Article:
The company behind blockchain publishing platform LBRY wrote its own obituary on Twitter yesterday after losing a battle with the SEC earlier this month.
In Monday tweets, LBRY, Inc. said it was “killed by legal and SEC debt.” In a follow-up tweet, the company clarified that it is LBRY Inc that “must die,” although the “LBRY protocol and blockchain will live on.”
Earlier this month, LBRY, Inc., which set up the LBRY protocol and blockchain, lost a year long struggle with the SEC.
Jeremy Kauffman, CEO of LBRY, Inc. said Decrypt that the company did not yet have an exact figure for the SEC fine, but that the regulatory body was pushing for $20 million in fines.
The regulatory body said the company offered and sold unregistered securities in the form of LBRY tokens. LBRY, Inc. claimed that their tokens were not securities, but rather its native LBC token “functions as a digital currency that is an essential component of the LBRY Blockchain.”
Judge Peter Barbadoro sided with the SEC on Nov. 7.
Since any information given privately to the SEC is eventually leaked, we would like to highlight the fact that LBRY Inc. likely to be dead in the near future.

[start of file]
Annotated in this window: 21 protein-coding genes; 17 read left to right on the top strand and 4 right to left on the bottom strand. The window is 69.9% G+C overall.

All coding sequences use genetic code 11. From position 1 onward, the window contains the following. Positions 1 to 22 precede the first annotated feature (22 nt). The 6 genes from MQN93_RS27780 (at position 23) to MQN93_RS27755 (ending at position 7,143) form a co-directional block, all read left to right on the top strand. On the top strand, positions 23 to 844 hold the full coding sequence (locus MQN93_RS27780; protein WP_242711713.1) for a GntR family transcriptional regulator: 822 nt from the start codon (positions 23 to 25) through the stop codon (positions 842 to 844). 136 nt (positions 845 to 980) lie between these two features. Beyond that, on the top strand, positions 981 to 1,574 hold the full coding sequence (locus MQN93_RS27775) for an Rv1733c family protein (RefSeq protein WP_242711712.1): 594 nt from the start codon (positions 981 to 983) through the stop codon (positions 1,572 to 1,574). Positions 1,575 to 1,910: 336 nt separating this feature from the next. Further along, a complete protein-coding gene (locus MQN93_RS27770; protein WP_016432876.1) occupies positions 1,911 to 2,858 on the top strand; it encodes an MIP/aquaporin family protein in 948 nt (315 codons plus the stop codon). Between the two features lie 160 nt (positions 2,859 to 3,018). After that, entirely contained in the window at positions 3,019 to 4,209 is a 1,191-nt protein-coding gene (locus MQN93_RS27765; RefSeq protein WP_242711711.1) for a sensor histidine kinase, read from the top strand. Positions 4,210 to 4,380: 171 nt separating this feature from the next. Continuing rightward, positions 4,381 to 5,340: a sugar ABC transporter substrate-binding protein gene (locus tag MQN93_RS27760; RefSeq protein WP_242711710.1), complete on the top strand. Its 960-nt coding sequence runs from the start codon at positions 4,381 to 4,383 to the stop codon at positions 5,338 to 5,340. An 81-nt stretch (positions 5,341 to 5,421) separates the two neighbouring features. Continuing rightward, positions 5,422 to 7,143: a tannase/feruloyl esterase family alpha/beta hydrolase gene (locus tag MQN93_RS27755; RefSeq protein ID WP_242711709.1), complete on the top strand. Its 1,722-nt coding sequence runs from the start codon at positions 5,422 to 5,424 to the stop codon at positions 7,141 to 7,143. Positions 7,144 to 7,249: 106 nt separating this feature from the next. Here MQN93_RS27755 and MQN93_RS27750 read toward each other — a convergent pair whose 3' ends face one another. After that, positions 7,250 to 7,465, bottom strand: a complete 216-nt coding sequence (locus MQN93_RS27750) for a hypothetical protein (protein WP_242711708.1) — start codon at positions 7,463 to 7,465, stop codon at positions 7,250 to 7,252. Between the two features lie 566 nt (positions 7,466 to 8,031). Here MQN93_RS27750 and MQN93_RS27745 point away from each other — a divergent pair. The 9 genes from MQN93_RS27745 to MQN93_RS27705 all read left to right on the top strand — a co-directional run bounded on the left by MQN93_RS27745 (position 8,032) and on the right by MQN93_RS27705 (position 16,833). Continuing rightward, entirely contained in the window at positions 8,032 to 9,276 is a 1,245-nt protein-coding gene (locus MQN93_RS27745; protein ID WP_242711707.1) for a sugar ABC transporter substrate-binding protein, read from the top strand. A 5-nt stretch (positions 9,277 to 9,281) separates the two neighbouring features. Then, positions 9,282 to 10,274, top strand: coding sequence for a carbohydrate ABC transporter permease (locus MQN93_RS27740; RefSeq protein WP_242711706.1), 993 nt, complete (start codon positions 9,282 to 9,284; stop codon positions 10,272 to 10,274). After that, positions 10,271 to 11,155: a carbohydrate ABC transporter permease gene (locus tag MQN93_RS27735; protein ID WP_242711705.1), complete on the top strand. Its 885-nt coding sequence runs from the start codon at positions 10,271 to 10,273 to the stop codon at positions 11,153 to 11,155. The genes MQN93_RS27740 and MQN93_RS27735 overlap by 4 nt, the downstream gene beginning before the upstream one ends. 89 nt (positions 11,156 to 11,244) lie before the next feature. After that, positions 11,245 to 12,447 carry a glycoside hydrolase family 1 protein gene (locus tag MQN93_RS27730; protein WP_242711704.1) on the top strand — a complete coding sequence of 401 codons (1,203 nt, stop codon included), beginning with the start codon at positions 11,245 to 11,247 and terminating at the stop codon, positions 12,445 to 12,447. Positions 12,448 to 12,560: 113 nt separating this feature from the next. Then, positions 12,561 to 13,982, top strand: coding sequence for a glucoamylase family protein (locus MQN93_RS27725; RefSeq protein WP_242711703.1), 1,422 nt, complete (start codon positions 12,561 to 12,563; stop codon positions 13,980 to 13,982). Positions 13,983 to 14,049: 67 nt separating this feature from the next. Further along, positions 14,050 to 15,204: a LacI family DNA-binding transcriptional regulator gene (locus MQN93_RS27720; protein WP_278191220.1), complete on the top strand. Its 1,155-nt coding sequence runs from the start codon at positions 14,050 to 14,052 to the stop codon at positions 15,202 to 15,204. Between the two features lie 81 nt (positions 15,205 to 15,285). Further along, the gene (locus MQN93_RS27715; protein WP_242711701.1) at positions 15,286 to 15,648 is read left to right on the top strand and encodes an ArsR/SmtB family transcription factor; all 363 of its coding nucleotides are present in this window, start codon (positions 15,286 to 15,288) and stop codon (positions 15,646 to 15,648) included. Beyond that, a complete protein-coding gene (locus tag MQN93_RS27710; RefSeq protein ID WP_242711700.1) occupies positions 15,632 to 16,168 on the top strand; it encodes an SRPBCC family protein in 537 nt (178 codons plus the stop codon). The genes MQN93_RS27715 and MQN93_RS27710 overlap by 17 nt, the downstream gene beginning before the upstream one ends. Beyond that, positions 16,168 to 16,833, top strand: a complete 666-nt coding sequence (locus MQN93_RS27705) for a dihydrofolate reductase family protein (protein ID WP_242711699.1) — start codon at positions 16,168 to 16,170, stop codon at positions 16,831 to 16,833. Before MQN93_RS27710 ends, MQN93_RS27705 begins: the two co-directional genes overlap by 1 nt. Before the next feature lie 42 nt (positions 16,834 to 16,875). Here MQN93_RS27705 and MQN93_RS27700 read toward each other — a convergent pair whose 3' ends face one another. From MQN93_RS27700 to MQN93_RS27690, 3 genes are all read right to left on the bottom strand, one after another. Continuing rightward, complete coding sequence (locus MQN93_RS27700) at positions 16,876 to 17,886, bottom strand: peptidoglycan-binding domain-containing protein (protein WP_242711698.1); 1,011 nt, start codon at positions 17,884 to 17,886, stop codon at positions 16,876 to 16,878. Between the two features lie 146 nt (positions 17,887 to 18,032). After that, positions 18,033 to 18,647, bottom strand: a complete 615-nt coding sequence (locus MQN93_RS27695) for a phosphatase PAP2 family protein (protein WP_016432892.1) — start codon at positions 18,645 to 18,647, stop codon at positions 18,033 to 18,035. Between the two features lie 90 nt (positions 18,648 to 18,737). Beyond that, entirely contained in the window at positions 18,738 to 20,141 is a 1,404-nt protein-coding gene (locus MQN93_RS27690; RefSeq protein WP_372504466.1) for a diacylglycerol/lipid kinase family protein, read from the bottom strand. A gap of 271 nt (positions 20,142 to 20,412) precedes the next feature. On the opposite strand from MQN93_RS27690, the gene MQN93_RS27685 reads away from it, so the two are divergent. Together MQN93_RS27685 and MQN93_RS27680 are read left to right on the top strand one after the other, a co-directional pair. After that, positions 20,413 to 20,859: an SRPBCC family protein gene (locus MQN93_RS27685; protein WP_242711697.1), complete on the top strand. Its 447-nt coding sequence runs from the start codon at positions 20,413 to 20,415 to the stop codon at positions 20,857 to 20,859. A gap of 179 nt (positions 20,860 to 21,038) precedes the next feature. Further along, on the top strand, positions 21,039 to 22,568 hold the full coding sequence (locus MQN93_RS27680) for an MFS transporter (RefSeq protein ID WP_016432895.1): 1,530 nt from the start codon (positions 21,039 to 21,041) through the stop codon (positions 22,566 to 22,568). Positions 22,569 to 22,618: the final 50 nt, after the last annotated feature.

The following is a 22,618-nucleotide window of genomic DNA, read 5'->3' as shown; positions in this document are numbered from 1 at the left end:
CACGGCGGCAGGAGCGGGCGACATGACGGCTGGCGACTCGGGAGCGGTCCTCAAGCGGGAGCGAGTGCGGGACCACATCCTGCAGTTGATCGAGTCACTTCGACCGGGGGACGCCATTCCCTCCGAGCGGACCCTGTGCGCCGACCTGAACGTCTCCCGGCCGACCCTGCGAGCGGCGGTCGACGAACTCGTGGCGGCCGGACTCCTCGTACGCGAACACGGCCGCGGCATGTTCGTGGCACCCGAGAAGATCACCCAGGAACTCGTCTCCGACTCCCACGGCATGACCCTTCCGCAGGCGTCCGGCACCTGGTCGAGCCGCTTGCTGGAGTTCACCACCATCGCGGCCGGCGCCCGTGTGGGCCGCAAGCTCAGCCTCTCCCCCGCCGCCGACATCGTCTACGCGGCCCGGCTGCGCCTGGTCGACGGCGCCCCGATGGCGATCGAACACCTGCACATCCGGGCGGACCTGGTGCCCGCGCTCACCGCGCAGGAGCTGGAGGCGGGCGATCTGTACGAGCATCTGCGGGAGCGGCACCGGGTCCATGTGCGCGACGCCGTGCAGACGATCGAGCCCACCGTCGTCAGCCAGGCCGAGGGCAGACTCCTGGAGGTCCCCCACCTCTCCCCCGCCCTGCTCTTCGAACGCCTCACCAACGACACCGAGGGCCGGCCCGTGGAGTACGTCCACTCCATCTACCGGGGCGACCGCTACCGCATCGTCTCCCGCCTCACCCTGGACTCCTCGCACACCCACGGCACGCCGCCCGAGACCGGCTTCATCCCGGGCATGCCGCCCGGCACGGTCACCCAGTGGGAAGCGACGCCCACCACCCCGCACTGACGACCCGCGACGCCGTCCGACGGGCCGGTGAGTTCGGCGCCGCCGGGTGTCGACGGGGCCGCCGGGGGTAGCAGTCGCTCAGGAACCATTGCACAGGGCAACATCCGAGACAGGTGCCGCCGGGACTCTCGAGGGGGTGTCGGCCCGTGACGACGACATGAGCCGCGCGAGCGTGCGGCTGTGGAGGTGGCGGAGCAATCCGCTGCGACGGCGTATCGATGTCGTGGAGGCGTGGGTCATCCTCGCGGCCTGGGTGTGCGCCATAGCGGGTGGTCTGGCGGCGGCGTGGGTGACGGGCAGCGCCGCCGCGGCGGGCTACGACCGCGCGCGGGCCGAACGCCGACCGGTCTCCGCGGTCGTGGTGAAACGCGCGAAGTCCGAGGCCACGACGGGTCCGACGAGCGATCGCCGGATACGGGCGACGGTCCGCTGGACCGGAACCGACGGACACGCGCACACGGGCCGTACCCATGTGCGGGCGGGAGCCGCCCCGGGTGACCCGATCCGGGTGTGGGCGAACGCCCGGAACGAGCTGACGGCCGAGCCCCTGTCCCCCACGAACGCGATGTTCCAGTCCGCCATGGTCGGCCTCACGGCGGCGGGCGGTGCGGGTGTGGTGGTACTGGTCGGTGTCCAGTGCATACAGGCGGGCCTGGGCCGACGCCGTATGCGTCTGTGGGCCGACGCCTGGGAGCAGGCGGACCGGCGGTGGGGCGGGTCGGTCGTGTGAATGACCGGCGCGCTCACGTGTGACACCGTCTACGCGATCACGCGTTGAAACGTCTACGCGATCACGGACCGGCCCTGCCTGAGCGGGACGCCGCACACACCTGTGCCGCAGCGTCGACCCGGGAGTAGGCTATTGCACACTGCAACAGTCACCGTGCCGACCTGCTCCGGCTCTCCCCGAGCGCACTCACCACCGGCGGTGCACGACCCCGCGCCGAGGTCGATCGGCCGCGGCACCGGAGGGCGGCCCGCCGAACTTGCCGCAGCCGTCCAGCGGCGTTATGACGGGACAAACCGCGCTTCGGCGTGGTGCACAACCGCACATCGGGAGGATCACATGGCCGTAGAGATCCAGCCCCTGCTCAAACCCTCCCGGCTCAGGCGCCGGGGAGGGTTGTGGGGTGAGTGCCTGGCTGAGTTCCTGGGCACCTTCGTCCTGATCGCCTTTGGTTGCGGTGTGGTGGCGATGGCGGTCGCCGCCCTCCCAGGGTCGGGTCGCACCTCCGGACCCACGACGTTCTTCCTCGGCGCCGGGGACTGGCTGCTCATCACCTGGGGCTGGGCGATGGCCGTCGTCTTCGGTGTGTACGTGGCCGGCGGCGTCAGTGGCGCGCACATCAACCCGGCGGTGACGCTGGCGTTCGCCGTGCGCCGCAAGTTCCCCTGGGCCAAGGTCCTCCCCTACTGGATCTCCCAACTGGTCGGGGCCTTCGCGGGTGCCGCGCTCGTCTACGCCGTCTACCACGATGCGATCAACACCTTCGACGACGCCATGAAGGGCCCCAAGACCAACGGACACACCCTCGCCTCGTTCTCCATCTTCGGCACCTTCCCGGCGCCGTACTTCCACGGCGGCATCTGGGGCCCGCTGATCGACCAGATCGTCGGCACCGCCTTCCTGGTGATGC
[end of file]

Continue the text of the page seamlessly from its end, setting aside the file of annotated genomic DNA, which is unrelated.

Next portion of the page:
We expect the LBRY mission to continue, but the company itself has been killed by legal and SEC debt.
“Since any information given privately to the SEC is eventually leaked, we would like to be upfront about the fact that LBRY Inc. will likely be dead in the near future,” the company said on Twitter yesterday.
It added: “We expect the LBRY mission to continue, but the company itself has been killed by legal and SEC debt.”
LBRY is a blockchain-based platform that allows users to share video content without third-party intermediaries. It has described itself in the past as a kind of decentralized YouTube and boasted about it lack of censorship on the platform.
LBRY, Inc. sold digital assets in the form of LBC tokens from at least July 2016 to February 2021 to raise funds for the platform, the SEC said. In March of last year, the SEC alleged that LBRY received $12.2 million from the token sale but did not register it as a security.
Experts before tellDecrypt that this ruling gives the SEC a leg up to — if it wants to — label all cryptocurrency securities and target digital asset exchanges like Coinbase in the future.
Kauffman said last month that “the SEC has shown plenty that they are out to damage or destroy the cryptocurrency industry in the United States.”
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